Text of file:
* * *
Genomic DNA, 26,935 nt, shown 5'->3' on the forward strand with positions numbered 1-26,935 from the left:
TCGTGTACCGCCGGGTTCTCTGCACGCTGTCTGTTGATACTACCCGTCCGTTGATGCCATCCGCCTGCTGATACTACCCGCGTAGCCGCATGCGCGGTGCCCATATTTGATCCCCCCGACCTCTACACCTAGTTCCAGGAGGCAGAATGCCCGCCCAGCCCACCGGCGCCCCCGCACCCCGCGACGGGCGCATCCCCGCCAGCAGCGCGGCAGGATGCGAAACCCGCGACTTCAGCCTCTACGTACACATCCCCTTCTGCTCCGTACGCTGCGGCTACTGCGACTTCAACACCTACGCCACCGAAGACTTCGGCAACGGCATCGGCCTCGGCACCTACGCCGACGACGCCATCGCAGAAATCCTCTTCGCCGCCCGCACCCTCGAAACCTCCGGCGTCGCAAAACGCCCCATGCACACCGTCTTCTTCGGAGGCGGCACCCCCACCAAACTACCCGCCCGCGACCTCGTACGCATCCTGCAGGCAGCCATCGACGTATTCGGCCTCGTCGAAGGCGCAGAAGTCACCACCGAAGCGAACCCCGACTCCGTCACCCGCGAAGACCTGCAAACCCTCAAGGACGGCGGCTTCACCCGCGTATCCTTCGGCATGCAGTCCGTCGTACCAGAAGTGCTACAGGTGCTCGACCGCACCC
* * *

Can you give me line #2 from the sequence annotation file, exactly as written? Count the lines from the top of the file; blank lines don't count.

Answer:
TCGTGTACCGCCGGGTTCTCTGCACGCTGTCTGTTGATACTACCCGTCCGTTGATGCCATCCGCCTGCTGATACTACCCGCGTAGCCGCATGCGCGGTGCCCATATTTGATCCCCCCGACCTCTACACCTAGTTCCAGGAGGCAGAATGCCCGCCCAGCCCACCGGCGCCCCCGCACCCCGCGACGGGCGCATCCCCGCCAGCAGCGCGGCAGGATGCGAAACCCGCGACTTCAGCCTCTACGTACACATCCCCTTCTGCTCCGTACGCTGCGGCTACTGCGACTTCAACACCTACGCCACCGAAGACTTCGGCAACGGCATCGGCCTCGGCACCTACGCCGACGACGCCATCGCAGAAATCCTCTTCGCCGCCCGCACCCTCGAAACCTCCGGCGTCGCAAAACGCCCCATGCACACCGTCTTCTTCGGAGGCGGCACCCCCACCAAACTACCCGCCCGCGACCTCGTACGCATCCTGCAGGCAGCCATCGACGTATTCGGCCTCGTCGAAGGCGCAGAAGTCACCACCGAAGCGAACCCCGACTCCGTCACCCGCGAAGACCTGCAAACCCTCAAGGACGGCGGCTTCACCCGCGTATCCTTCGGCATGCAGTCCGTCGTACCAGAAGTGCTACAGGTGCTCGACCGCACCC